This article on autism and dental healthcare is offered by Community Dental Services CIC with tips, suggestions and an oral health toolkit.
Community Dental Services CIC is a 100% employee-owned social enterprise providing community dental services to the NHS throughout much of the Midlands and East of England.
Caring for patients who require additional considerations are at the heart of Special Care Dentistry and patients referred to CDS often have very complex needs.
People who are autistic can find visiting a dentist especially stressful. This could be down to sensory issues, communication difficulties, lack of understanding around what is happening and why, and sometimes an invasion of their personal space.
Autism and dental healthcare – challenges at the dentist
Things that could be very challenging to autistic patients include:
- the smell of the dental clinic;
- having someone get very close to examine their teeth;
- having a bright light shining in their face;
- visiting a clinic they are not familiar with;
- the noise of the drill or cleaning equipment;
- having cold metal instruments in their mouth;
- the taste of the toothpaste or mouthwash.
Ask your dentist if they have anything that would help, for example, at CDS we take extra measures to make visiting the dentist a more comfortable experience:
- We provide Easy Read literature that explains many procedures without unnecessary jargon.
- We provide virtual tours of our clinics online to provide familiarity before visit and we can even arrange in person familiarisation visits before any treatment takes place.
- We take the time to get to know the patient and their parents or carer if present, to find out what makes them uncomfortable and what might help make the visit easier for them to tolerate, for example, playing a particular song on a continuous loop may make them more at ease.
As well as trying to ensure regular dental check-ups, maintaining good oral health on a daily basis is also very important.
Here are some pointers for maintaining good oral health:
- Where possible, aim to brush twice a day, ideally before bedtime and at another time to suit your routine.
- It is recommended to brush for 2 minutes. Some may find it beneficial to use an app or timer.
- Use a toothbrush to suit – it could have a small head with soft bristles, manual or electric, maybe an adapted toothbrush such as Dr Barman’s/Collis curve, which allows the whole tooth to be brushed at once. Whatever your choice, you should replace your toothbrush every 2 – 3 months, before the bristles have become splayed and following any illness.
- Use a toothpaste with the correct amount of fluoride. 0-7 years old – at least 1000 ppm. Over 7 years old – 1350ppm or more. Some people will benefit from a higher prescribed toothpaste from their dentist, so ensure this is discussed at a check-up.
- For those who cannot spit out their excess toothpaste, use a smear of toothpaste. Those who can spit out, can use a small pea sized amount.
- Some people will find it beneficial to use a non-foaming, non-flavoured toothpaste, such as OraNurse.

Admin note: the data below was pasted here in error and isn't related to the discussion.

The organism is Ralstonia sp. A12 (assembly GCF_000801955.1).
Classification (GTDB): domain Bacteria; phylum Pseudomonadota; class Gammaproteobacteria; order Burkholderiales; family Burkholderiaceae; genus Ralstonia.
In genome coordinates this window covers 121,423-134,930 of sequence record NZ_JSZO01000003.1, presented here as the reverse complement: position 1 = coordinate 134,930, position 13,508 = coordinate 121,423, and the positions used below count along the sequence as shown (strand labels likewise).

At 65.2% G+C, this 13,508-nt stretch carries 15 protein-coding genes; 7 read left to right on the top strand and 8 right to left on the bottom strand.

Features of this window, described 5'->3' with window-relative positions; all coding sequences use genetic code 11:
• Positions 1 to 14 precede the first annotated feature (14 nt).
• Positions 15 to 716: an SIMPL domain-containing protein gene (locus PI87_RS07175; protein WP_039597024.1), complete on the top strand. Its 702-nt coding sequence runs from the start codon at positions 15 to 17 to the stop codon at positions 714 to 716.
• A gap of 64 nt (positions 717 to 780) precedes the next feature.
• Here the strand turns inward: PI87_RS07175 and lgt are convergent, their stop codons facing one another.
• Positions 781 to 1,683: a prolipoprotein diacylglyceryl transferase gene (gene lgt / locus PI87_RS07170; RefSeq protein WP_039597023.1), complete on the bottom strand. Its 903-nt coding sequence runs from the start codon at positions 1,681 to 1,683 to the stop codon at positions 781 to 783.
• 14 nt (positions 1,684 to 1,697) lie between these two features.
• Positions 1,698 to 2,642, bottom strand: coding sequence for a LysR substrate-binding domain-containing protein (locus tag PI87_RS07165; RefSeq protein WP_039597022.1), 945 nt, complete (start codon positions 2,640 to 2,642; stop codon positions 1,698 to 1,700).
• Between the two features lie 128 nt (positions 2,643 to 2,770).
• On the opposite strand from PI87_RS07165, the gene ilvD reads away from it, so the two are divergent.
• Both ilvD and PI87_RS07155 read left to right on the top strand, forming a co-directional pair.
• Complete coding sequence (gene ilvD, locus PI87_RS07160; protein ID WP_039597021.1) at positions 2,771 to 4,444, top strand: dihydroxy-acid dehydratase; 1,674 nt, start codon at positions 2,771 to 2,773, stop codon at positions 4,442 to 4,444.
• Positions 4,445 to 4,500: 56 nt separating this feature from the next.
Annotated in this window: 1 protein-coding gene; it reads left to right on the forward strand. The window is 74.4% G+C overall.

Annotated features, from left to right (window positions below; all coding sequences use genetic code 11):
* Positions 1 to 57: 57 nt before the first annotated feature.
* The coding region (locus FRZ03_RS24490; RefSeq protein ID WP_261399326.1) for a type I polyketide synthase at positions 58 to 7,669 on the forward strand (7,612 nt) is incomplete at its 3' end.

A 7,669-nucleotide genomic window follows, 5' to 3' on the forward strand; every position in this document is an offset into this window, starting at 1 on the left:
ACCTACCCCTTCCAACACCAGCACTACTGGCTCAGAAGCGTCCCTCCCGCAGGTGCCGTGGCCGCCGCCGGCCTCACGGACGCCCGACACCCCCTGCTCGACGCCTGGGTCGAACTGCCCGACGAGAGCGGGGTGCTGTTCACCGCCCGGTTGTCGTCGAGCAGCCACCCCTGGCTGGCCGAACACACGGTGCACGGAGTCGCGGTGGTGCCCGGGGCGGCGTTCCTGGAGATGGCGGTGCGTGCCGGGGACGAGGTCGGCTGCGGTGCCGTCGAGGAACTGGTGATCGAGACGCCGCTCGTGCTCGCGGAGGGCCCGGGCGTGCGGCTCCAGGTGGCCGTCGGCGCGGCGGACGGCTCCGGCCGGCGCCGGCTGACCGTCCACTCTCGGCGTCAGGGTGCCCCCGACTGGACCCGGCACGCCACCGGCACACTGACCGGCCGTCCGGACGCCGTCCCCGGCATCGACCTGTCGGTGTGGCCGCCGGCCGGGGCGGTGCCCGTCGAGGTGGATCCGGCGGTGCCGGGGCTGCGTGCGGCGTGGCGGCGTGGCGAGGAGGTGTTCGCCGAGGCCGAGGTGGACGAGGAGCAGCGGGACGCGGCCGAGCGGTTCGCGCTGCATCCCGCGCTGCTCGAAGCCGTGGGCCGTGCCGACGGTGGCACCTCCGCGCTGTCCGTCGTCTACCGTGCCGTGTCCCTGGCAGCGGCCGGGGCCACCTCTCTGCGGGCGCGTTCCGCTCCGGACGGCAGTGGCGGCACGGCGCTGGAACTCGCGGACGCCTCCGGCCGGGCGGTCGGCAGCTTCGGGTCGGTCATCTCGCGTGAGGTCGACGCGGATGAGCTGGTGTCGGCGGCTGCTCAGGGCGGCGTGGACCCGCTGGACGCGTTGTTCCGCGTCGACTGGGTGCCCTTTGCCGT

- Following toothbrushing, spit out the excess toothpaste – do not rinse!
- Keep sugary foods and drinks to a minimum and with a mealtime, or immediately after as a pudding.
- Snack on no sugar containing foods, and drink water, milk, tea or coffee (without sugar) between meals.
- An app such as the NHS food scanner to monitor how much sugar is in your food and drinks might be beneficial.
- Be aware of common children’s snacks – these are often very high in sugar.
- Some tooth friendly snacks include cheese, crackers, vegetables, fruit in its raw form, natural yogurt, bread sticks and hummus.
- Foods to avoid between your meals include sweets, chocolate, fruit changed in anyway (dried, cooked or blended), flavoured yogurts, cereal bars, and biscuits.
- Sugar free or diet drinks are still acidic and not tooth friendly.
- See a dentist every 6 months for a dental check-up unless agreed differently with your dentist.
- Prepare for dental visits by watching videos such as virtual tours or reading books.
- Ensure you take a list of current medications and any proof of exemptions to your appointments.
- Some dental practices offer a quiet hour, enquire with your practice to see if this is something they offer.
- Talk to the dental team before you attend, so they know what to expect and can plan to get best reaction from the patient.
- Fissure sealants and fluoride application are available at the dentist’s discretion to provide extra protection to patients who need it.
- Dental care is free for all up until the age of 18 or 19 (if full time education).
- There is NHS availability – You can get advice from NHS 111 and nhs.uk
Community Dental Services and Leading Lives have developed this toolkit to help people with additional needs, including people who have autism, manage their own oral health. We hope it will support people with a variety of needs in a range of settings.
The toolkit covers key information about oral health and diet with a quiz at the end of each section. There is also a video on visiting the dentist.
Leading Lives and Community Dental Services are both employee-owned social enterprises, committed to reducing health inequalities in our communities.
Click to visit our Oral Health Toolkit
If you need help looking for services for an individual with an autism spectrum condition, we will do our best to help. Click below for the Autism Placement Support Service.